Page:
A system with redundant pumps was experiencing a rash of flex pipe failures. Since there were two redundant pumps, the failure of the flex pipe did not affect operation and was only a maintenance issue. One of the failed flex pipes was eventually submitted for laboratory analysis (Figure 1).
Figure 1. Failed Flex Pipe
Due to the construction of the flex pipe with the stainless steel annular convoluted inner pipe covered by the braided mesh, identification of the leak was not straight forward. The flex pipe was immersed in water and pressurized with air to reveal the location of the leak. Once the general location of the leak was identified, the braided wire mesh was removed from the hose and the sample was pressure tested again to pin point the leak. Figure 2 shows the bubbles observed during the leak test before and after the braided mesh was removed.
Figure 2. Air bubbles escaping from the flex pipe during pressure testing before (left) and after (right) removal of the braided mesh.
The leak was due to a circumferential crack located in one of the outer convolutes in the hose (Figure 3). The convolute containing the crack exhibited significant wear.
Figure 3. Circumferential crack observed in the inner convoluted pipe. Close-up examination revealed wear on the surface adjacent to the crack.
A cross-sectional sample was removed from the center of the crack and prepared for metallographic examination. Figure 4 shows a cross-sectional view of the crack. The apex of the convolute exhibited significant metal loss. The crack was relatively straight with a transgranular (through grain) morphology and no secondary cracking. No evidence of corrosion was observed on the flex pipe.
Figure 4. Cross section through the center of the crack.
Based on the evidence, the failure of the flex pipe was due to fatigue cracking. The straight transgranular cracks are characteristic of fatigue. The wear marks observed on the outer convolutes was due to the braided wire mesh rubbing against the flex pipe. The rubbing indicates that the flex pipe was exposed to significant bending loads. Excessive bending loads were known to be imposed during installation, and they combined with the normal operational cyclic loading (flow-induced vibration) to cause the flex pipe to crack.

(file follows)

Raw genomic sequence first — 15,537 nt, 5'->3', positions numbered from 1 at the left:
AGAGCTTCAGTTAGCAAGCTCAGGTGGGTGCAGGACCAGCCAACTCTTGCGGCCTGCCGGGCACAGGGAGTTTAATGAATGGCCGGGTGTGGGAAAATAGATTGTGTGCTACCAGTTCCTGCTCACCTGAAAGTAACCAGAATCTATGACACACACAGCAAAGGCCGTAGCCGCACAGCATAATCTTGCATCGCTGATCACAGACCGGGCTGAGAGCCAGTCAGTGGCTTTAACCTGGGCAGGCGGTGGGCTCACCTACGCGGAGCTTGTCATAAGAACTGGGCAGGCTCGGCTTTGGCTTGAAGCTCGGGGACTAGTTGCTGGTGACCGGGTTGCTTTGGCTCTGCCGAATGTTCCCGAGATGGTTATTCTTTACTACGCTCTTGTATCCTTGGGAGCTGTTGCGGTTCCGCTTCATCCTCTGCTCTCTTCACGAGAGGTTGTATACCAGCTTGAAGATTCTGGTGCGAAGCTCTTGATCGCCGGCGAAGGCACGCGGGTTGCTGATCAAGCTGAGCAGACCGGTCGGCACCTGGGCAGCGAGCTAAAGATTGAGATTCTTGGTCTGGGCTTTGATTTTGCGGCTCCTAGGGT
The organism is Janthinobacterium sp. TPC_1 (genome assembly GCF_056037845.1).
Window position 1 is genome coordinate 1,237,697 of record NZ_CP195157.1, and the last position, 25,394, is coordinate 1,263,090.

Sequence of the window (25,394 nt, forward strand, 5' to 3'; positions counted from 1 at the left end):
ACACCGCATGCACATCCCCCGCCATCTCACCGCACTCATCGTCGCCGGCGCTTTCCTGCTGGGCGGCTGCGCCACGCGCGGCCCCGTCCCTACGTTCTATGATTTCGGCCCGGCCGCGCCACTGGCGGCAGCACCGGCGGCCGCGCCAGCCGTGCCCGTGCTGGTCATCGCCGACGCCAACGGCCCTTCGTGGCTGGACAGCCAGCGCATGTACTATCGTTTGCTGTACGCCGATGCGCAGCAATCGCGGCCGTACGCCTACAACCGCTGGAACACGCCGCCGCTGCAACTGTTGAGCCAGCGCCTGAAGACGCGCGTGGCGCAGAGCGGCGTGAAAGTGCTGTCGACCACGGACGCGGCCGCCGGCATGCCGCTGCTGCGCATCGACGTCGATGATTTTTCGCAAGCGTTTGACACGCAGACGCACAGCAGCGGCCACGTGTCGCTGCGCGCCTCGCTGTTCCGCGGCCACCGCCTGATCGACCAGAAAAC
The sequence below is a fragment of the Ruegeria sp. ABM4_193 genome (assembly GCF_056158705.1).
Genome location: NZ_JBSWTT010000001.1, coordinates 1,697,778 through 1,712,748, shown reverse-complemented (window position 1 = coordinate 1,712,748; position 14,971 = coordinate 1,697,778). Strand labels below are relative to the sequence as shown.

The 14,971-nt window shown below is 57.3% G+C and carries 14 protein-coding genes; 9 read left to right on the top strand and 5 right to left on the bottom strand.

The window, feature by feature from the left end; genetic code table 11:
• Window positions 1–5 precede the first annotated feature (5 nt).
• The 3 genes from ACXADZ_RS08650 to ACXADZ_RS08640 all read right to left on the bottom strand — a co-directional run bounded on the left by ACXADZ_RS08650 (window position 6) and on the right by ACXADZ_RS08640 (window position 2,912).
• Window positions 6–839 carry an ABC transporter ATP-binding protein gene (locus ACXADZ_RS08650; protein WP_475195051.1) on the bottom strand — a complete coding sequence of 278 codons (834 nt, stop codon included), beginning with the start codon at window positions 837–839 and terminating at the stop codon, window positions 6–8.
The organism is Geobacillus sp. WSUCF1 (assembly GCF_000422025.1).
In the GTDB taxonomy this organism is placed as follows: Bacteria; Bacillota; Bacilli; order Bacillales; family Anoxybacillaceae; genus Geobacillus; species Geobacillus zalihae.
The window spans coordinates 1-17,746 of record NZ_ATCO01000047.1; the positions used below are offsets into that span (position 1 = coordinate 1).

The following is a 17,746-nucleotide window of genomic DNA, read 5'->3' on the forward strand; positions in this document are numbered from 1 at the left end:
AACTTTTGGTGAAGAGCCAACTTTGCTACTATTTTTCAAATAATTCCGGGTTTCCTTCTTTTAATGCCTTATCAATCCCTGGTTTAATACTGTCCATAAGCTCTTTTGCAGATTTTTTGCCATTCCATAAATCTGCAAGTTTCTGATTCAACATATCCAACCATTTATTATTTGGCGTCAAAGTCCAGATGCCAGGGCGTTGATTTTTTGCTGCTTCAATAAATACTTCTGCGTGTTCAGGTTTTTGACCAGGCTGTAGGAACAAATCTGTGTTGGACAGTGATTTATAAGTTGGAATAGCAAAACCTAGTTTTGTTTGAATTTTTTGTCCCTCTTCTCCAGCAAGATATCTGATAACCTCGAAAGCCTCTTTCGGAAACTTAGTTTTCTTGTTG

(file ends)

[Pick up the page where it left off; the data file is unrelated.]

Reviewing the installation revealed several issues that needed to be corrected. The piping was not properly supported to ensure that the flex pipe was not carrying any pipe loads. The flange holes on the flex pipe and piping were not properly aligned. And the mating flange surfaces were not parallel.
In order to avoid future fatigue failures of the flex pipes, it was recommended that the discharge piping in the unit be realigned. The approach taken to realign the piping and to help ensure better fit-up was to use a rigid flanged pipe section in place of the flex pipe. The rigid pipe section was installed in place of the flex pipe and the piping system was released from its constraints. The line experienced significant movement. After the movement, the piping system was secured in its new position. During this process, the piping was properly supported to minimize piping loads on the flex pipe. By using the rigid flanged pipe section in place of the reinstalled flex pipe for alignment of the piping, proper alignment of the holes was obtained and the flange surfaces were parallel. After the corrections to the piping system were complete, the flex pipe was reinstalled.